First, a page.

Fort Citadele was build in 1721-24; now it's one of the abandoned forts in the Gulf of Finland. Source: ITAR TASS.
If you pass the necklace of forts of Kronstadt Harbor today, you will see apparitions of the past, once-mighty fortresses being laid claim by the sea. Yet it is fascinating to observe these stone behemoths, and to imagine the empire they once served.
Saint Petersburg’s world-known, sumptuous palaces and parks were once well protected by the forts. For almost three centuries, situated in a row across the Gulf of Finland, they bravely served as the guarantors of the splendid city safety from the sea. Along with the batteries on Kotlin Island, they constituted the strongest fortress of the Baltic Sea – Kronstadt.
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Created by eminent masters but with the hands of workmen, these fortifications kept the hostile armadas at bay: Kronshlot, Citadele, Risbank (Pavel), Aleksander (Chumnoi), Knyaz Menshikov, Totleben, Shants, Krasnaya Gorka, Ino and many other wonderful forts are part of Kronstadt’s stone and concrete necklace. They were, and still are, the grandest artificial creations on water and land.
The Gulf of Finland’s narrow navigable channel stretches in the shallow water not far from Kotlin Island, where Tsar Peter I was reassured when he measured the depths. Here the Gulf is as narrow as 9 miles, with the island (slightly more than 1.2 miles wide and 7 miles long) like a cork, creating obstacles for the enemy on his way to Saint Petersburg. Peter I created a wooden model of the future fortress . By the end of 1703, he ordered the first fort, which was called Kronshlot.
The builders of the fort copied the Arkhangelsk coast-dwellers: in winter they put wooden blockhouses (the so-called ryazhi) on ice and filled them with stones from the inside. As the ice was melting, the ryazh moved down to the bottom of the gulf, creating an island. Even thought the builders were stressed for time and the working conditions were tough, the fort was finished by the spring of 1704. The fort, fitted with a military garrison and a dozen of cannons, faced two attacks of Swedish squadrons later the very same year.
Peter I was so confident that the forts he was building were impossible to conquer that once he even invited the Swedish ambassador to have a look at the constructions they built so that the enemy could see that all the attempts to seize Saint Petersburg from the sea would be a failure. Some time after that the Treaty of Nystad was signed, thus ending the 20-year long Northern war.
Kronshlot was strengthened and by May 1724 it had a harbor with gates, protected walls that were equipped with inner parapets and batteries. The number of cannons reached 106. Then the fort’s walls were covered with granite and in 1803 the gunpowder room was established.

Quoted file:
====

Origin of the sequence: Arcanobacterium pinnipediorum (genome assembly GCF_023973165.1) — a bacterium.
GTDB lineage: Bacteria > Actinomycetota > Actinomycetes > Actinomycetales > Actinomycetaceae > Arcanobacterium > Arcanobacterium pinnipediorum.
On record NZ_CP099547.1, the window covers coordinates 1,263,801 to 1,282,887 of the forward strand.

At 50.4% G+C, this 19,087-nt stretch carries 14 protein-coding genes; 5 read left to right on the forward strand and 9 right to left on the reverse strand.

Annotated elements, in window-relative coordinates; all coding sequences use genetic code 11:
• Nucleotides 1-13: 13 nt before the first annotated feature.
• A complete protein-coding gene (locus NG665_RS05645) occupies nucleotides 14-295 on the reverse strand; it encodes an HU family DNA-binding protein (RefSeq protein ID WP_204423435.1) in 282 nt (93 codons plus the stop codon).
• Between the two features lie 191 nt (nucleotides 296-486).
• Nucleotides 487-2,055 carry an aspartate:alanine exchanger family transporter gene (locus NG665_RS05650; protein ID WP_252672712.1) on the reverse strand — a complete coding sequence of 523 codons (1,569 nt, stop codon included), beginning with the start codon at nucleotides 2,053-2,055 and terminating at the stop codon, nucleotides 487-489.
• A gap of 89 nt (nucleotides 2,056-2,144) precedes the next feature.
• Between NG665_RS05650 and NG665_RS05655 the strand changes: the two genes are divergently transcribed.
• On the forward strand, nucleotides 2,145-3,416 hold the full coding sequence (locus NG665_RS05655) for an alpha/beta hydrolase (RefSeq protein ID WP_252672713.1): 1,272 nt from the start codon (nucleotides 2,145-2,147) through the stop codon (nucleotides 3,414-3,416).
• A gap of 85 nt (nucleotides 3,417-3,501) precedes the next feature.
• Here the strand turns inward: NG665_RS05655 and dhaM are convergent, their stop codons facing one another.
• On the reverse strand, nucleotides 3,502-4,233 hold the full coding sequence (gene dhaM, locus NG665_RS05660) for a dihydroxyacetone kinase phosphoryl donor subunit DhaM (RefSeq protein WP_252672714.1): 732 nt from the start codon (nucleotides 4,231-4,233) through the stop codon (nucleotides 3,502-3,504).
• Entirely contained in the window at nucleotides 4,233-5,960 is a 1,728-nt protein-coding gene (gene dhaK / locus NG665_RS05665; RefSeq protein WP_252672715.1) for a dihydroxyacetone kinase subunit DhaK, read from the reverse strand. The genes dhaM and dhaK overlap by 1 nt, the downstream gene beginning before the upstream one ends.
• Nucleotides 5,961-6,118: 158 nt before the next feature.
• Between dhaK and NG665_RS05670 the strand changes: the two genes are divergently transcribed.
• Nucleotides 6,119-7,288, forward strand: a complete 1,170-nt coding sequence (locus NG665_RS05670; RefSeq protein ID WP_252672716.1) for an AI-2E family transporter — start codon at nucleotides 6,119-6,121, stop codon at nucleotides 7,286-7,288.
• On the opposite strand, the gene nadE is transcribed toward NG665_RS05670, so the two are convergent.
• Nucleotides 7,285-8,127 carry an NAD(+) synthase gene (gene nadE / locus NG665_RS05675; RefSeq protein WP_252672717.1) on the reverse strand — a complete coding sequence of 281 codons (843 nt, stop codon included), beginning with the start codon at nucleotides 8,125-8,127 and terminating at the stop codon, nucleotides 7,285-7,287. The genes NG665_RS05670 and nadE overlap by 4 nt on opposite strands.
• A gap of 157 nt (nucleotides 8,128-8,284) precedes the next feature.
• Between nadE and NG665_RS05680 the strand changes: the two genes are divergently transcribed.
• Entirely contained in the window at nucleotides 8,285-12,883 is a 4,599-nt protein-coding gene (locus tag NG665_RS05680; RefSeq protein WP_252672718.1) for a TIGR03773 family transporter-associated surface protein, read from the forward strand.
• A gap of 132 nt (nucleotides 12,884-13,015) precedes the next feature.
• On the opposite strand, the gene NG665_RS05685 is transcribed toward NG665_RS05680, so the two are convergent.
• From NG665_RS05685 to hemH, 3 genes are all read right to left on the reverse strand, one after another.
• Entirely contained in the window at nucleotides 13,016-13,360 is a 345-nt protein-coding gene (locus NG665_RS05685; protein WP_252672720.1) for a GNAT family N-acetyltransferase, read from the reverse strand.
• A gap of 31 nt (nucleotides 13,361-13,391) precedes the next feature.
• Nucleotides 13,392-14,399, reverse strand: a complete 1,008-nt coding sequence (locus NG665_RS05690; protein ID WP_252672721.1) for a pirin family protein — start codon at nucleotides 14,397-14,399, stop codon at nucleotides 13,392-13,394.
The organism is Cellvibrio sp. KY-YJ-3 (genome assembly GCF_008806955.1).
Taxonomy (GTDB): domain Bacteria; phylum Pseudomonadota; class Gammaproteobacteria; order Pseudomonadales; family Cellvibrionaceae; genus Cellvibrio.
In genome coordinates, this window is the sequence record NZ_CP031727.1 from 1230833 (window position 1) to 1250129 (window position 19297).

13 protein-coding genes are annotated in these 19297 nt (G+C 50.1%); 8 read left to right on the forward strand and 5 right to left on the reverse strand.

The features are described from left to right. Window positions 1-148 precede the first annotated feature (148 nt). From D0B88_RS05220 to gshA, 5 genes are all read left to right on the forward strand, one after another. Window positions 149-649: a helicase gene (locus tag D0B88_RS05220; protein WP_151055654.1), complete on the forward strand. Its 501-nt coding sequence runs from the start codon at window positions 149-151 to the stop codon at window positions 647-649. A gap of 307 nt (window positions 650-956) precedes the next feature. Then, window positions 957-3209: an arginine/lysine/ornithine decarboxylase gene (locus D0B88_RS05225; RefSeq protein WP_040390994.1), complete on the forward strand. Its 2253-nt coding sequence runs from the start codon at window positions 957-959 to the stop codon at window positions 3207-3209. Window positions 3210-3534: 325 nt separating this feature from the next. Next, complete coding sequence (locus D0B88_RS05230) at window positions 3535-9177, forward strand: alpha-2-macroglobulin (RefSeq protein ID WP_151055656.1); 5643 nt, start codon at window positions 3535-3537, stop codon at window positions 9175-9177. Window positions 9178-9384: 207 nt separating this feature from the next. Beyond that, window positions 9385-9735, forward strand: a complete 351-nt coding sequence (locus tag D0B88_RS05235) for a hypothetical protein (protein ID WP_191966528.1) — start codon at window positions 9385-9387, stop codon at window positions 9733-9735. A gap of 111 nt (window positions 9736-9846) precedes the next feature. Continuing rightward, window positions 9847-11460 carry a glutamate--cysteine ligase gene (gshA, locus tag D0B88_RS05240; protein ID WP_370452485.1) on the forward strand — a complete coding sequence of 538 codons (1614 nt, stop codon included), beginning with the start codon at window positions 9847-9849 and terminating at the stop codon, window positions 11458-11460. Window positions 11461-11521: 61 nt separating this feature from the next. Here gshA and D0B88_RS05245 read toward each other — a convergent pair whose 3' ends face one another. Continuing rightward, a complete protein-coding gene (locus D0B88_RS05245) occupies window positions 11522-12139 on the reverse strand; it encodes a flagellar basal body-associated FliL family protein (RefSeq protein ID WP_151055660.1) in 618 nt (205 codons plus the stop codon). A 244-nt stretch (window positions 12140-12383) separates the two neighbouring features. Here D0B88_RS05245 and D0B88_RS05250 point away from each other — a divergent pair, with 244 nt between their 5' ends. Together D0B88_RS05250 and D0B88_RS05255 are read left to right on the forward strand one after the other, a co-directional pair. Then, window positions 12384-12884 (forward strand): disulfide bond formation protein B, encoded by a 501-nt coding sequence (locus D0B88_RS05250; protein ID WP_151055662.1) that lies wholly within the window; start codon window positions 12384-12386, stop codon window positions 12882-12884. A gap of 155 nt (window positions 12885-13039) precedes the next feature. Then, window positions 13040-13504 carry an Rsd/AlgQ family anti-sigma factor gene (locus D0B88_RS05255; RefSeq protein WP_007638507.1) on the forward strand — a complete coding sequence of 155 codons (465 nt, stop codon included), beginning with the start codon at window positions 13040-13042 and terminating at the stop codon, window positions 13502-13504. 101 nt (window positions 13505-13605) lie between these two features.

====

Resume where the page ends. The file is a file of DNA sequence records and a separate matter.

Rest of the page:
Kronshlot had to face not only enemy’s attacks but powerful natural disasters. For instance, in 1824 during the flood the water line reached 11 feet above normal. The tempest was so strong that it destroyed some bastions and pulled quite a few cannons into the sea.
However by the beginning of the 20th century the forts would begin to lose significance in terms of defense, as high-explosive shells could suddenly destroy the thick walls.
The spectacular Fort Alexander was built to defend the southern fairway from hostile ships. Its construction was launched in 1836 after Nicholas I approved the plan. The stones for the fort were squared according to a special mold, giving them a distinctive double curve in both directions; the parabolic shape prevented water from reaching the walls when the sea was stormy.
The Alexander Fort took nine years to build. It was opened with a formal ceremony only in 1845 with Tsar Nicholas I as master of ceremonies. The construction of this fort became an example for all the Russian engineers, as well as for the well-known Fort Boyard in France and several forts in America.
But by the turn of the century, these forts were already obsolete for naval defense. In 1897, the St. Petersburg Institute of Experimental Medicine transformed the fort into a laboratory to research the plague. Here they created vaccines against the epidemics of plague, typhus and cholera that were spreading at that time.
During the 1920s, the fort was used as a depot for mine equipment and it was not until the early 1980s that the explosive materials were entirely cleared. At that time they started building a complex of anti-flood constructions. In the wild 1990s, Fort Alexander was a place for private parties, raves and discos.
No one guards the forts anymore. Everything that was at least slightly valuable was stolen or damaged by thieves. Today the forts are sad testaments to a kind of indifference to history. The signs of the Russian Navy former glory are dying in the leaden waves of the Baltic Sea. With a silent reproach, these historical and cultural monuments are observing the cruise liners passing by the Kronstadt harbor.
This article has been abridged from the original Russian version, which is available in Russian in Travel.ria.
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